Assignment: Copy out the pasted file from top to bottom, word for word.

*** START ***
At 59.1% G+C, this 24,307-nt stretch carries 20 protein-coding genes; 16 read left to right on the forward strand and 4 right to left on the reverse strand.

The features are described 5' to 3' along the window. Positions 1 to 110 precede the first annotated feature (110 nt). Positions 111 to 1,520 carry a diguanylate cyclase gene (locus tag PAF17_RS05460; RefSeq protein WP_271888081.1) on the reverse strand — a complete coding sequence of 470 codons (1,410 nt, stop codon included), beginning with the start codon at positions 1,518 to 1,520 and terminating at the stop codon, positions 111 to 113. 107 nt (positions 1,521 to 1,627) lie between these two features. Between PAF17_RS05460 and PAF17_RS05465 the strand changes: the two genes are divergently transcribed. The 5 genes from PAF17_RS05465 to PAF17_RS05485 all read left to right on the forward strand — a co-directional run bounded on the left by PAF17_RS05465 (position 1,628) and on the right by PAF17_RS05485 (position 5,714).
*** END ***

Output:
At 59.1% G+C, this 24,307-nt stretch carries 20 protein-coding genes; 16 read left to right on the forward strand and 4 right to left on the reverse strand.

The features are described 5' to 3' along the window. Positions 1 to 110 precede the first annotated feature (110 nt). Positions 111 to 1,520 carry a diguanylate cyclase gene (locus tag PAF17_RS05460; RefSeq protein WP_271888081.1) on the reverse strand — a complete coding sequence of 470 codons (1,410 nt, stop codon included), beginning with the start codon at positions 1,518 to 1,520 and terminating at the stop codon, positions 111 to 113. 107 nt (positions 1,521 to 1,627) lie between these two features. Between PAF17_RS05460 and PAF17_RS05465 the strand changes: the two genes are divergently transcribed. The 5 genes from PAF17_RS05465 to PAF17_RS05485 all read left to right on the forward strand — a co-directional run bounded on the left by PAF17_RS05465 (position 1,628) and on the right by PAF17_RS05485 (position 5,714).